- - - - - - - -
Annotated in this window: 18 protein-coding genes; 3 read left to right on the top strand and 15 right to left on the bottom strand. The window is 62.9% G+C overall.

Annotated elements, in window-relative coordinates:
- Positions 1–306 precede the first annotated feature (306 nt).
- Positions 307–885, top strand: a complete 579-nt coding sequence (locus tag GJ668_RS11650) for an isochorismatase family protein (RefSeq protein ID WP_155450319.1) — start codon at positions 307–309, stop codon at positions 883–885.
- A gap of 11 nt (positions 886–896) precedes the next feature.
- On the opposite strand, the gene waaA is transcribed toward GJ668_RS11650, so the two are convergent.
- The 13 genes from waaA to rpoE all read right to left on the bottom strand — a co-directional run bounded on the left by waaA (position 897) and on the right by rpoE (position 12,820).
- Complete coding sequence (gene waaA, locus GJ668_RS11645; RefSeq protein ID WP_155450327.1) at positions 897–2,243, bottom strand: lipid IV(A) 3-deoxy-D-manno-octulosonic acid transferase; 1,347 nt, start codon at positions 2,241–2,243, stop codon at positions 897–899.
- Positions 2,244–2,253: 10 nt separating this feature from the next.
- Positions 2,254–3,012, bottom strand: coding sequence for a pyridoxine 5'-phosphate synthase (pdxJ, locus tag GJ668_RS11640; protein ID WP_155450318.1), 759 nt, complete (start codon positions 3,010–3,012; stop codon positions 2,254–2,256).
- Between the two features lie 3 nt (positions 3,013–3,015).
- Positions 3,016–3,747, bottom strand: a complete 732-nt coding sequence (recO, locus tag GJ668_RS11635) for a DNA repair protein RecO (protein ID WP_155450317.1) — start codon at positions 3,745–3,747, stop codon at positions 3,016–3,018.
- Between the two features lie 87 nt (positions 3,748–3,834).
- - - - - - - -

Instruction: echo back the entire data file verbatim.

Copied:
Annotated in this window: 18 protein-coding genes; 3 read left to right on the top strand and 15 right to left on the bottom strand. The window is 62.9% G+C overall.

Annotated elements, in window-relative coordinates:
- Positions 1–306 precede the first annotated feature (306 nt).
- Positions 307–885, top strand: a complete 579-nt coding sequence (locus tag GJ668_RS11650) for an isochorismatase family protein (RefSeq protein ID WP_155450319.1) — start codon at positions 307–309, stop codon at positions 883–885.
- A gap of 11 nt (positions 886–896) precedes the next feature.
- On the opposite strand, the gene waaA is transcribed toward GJ668_RS11650, so the two are convergent.
- The 13 genes from waaA to rpoE all read right to left on the bottom strand — a co-directional run bounded on the left by waaA (position 897) and on the right by rpoE (position 12,820).
- Complete coding sequence (gene waaA, locus GJ668_RS11645; RefSeq protein ID WP_155450327.1) at positions 897–2,243, bottom strand: lipid IV(A) 3-deoxy-D-manno-octulosonic acid transferase; 1,347 nt, start codon at positions 2,241–2,243, stop codon at positions 897–899.
- Positions 2,244–2,253: 10 nt separating this feature from the next.
- Positions 2,254–3,012, bottom strand: coding sequence for a pyridoxine 5'-phosphate synthase (pdxJ, locus tag GJ668_RS11640; protein ID WP_155450318.1), 759 nt, complete (start codon positions 3,010–3,012; stop codon positions 2,254–2,256).
- Between the two features lie 3 nt (positions 3,013–3,015).
- Positions 3,016–3,747, bottom strand: a complete 732-nt coding sequence (recO, locus tag GJ668_RS11635) for a DNA repair protein RecO (protein ID WP_155450317.1) — start codon at positions 3,745–3,747, stop codon at positions 3,016–3,018.
- Between the two features lie 87 nt (positions 3,748–3,834).